| Witzend (1966)
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Publisher: Wonderful Publishing Company
Publication Date: Summer 1966 - 1985
Country: United States
Edited and published by Bill Pearson on an irregular schedule spanning decades, the alternative comic book witzend featured contributions by both newcomers to comics, leading comic book artists and professional illustrators. The title was printed in lower-case. With the emphasis on graphic stories, the magazine is generally regarded as a forerunner of the underground comics movement of the late 1960s. It was launched in 1966 by the writer-artist Wallace Wood shortly after Richard Kyle coined the term "graphic story" (1964-65) and Bhob Stewart, during a panel discussion at the second New York comic book convention, coined the term "underground comics."
In 1965, when the illustrator Dan Adkins began working at the Wood Studio, he showed Wood pages he had been creating for his planned comics-oriented publication, Outlet. This inspired Wood to become an editor-publisher, and he began assembling art and stories for a magazine he titled et cetera. A front cover paste-up with the et cetera logo was prepared, but when Wood learned of another magazine with a similar title, there was a last-minute title change.
Wood launched witzend in the summer of 1966, with a statement of "no policy" and a desire to give his friends in the comics field a creative detour from the formulaic industry mainstream. The contents included Wood's "Animan" and "Bucky Ruckus," and another highlight was Al Williamson's science fiction adventure, "Savage World." Reed Crandall illustrated Edgar Rice Burroughs, along with a mixed bag of contributions by Steve Ditko, Jack Gaughan, Gil Kane, Jack Kirby, Ralph Reese, Roy G. Krenkel and Angelo Torres. The issue wrapped with Frank Frazetta's back cover portrait of Buster Crabbe.
The second issue has a front cover by Wood and a back cover by Ralph Reese. Gray Morrow takes the lead with his scifi fantasy story "Orion", featuring some of his best work; it was not completed in witzend but was eventually in Heavy Metal in 1979. Next is two pages of "Hey, Look!" by Harvey Kurtzman; then "a feeble fable," "If You Can't Join 'em... Beat 'em" by Warren Sattler. The next five pages feature Reed Crandall at his best with more illustrations from ERB's John Carter series. The center spread has poems by Wood, Reese and Pearson plus art by Frazetta for Burroughs' Pellucidar series. Bill Elder has a cartoon. There's "Midnight Special" by Steve Ditko and "By the Fountain in the Park" by Don Martin. The issue concludes with another installment of Wood's "Animan."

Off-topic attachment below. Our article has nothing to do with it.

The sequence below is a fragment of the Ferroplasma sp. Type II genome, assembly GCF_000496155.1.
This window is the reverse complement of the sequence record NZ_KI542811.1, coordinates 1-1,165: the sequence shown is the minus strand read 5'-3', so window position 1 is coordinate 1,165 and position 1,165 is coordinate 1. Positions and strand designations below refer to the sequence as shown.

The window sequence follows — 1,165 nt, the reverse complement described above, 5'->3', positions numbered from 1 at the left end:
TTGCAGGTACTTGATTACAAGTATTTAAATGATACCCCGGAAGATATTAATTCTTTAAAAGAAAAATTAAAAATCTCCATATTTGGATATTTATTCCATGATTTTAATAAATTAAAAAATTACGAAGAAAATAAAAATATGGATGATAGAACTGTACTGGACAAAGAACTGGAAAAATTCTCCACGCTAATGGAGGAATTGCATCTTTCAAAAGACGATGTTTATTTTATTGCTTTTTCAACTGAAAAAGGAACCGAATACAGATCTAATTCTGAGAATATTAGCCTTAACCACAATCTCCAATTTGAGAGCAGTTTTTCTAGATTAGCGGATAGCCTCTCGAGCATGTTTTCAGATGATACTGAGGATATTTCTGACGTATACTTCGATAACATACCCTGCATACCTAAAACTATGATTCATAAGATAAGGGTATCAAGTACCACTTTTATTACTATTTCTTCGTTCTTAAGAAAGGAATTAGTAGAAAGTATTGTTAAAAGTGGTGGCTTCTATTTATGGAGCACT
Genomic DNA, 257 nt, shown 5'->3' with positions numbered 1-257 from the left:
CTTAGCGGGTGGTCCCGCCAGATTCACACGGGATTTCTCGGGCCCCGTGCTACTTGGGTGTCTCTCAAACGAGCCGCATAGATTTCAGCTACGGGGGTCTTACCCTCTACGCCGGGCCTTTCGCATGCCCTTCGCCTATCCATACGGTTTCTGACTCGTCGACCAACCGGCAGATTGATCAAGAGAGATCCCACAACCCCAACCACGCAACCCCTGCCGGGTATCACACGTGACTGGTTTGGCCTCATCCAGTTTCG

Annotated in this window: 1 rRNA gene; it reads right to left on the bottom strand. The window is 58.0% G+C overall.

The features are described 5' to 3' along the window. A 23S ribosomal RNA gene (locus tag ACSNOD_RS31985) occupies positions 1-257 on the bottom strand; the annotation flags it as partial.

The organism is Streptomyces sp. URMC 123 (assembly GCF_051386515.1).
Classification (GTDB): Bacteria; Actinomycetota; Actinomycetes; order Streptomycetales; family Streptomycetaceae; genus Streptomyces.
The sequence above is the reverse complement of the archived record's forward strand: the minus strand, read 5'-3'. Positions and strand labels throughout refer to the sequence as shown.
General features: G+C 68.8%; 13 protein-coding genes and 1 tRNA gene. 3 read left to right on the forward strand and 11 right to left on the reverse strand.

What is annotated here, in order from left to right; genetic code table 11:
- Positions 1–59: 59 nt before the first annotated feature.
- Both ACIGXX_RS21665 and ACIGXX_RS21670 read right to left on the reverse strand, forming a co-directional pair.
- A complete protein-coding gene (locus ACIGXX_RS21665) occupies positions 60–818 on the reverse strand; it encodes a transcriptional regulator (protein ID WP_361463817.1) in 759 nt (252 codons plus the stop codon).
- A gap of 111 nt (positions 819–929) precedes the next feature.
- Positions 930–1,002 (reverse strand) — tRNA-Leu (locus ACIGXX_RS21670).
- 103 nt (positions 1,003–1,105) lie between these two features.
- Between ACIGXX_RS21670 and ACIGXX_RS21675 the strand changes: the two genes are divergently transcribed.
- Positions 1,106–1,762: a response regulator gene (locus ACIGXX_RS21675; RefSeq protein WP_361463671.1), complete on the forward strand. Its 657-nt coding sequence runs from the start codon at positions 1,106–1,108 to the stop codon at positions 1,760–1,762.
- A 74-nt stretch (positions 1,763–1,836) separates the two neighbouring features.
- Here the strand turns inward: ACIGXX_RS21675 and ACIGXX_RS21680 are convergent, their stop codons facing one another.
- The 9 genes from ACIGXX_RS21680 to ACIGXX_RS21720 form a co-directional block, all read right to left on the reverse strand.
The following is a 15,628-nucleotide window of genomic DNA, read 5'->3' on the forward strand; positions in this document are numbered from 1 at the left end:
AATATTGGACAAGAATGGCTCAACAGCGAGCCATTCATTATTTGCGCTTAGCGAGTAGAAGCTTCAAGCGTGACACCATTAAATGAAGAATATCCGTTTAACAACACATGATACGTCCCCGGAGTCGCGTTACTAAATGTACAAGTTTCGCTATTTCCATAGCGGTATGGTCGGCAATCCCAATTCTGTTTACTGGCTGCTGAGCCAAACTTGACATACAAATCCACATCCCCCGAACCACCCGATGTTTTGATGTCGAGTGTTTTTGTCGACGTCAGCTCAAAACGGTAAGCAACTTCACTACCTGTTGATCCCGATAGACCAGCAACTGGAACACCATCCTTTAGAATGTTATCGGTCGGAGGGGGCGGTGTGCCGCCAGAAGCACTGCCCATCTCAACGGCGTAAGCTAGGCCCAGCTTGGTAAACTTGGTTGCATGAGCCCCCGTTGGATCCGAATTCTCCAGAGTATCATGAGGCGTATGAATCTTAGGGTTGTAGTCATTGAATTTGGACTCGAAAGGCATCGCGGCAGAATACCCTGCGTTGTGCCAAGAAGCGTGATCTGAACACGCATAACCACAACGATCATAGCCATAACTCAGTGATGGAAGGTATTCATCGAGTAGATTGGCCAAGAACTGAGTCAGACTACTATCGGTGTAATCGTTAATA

The third issue has a Wood front cover with an Al Williamson back cover. It opens with Ditko's first "Mr. A" by Steve Ditko and another Reed Crandall installment. "The Invaders" was illustrated by Richard Bassford. Following Wood's "Pipsqueak Papers" came more "Hey Look!" by Kurtzman and "Last Chance," a previously unpublished EC New Direction story from the 1950s, drawn by Frank Frazetta and rewritten and edited by Bill Pearson. The issue also featured work by Roger Brand, Will Eisner, Richard "Grass" Green, Art Spiegelman and Bhob Stewart.
With witzend 4, Wood began a serialization of his epic fantasy, "The World of the Wizard King." These installments of illustrated prose fiction were co-authored with Pearson. Shifting from illustrated text to a comics format, Wood continued the storyline in his later graphic novel, published in two editions (one b&w, one color) -- The Wizard King (1978) and The King of the World (Les Editions du Triton, 1978).
After the fourth issue, Wood sold witzend to Pearson "for the sum of $1.00," and the Pearson-edited issues continued to explore new avenues with contributions from Vaughn Bode, Eisner, Jeff Jones, Wood, Bernie Wrightson and others. Pearson also assembled theme issues -- Good Girls (diverse drawings of women in issue 13) and a non-comics issue profiling W.C. Fields (issue 9).
A critical survey of the magazine, "Wood at His witzend" by Rick Spanier, appears in Bhob Stewart's biographical anthology, Against the Grain: Mad Artist Wallace Wood (TwoMorrows, 2003). Designer-typographer Spanier once edited a similar graphic story publication, Picture Story Magazine, requested by the Museum of Modern Art for its collection. After analyzing all 13 issues of witzend and fitting it into the context of alternative publishing of the period, Spanier concluded that witzend's "salient point, that comic artists were entitled to more control and ownership of their own work, would eventually be recognized by the publishers of comic books, but it is hard to argue that witzend itself was a key factor in that development. Like so many other visionary endeavors, it may simply have been ahead of its time."
Issues #1-4 published by Wally Wood, #5-12 by Wonderful Publishing Company, and #13 was self-published by Bill Pearson.
Number of issues cataloged: 13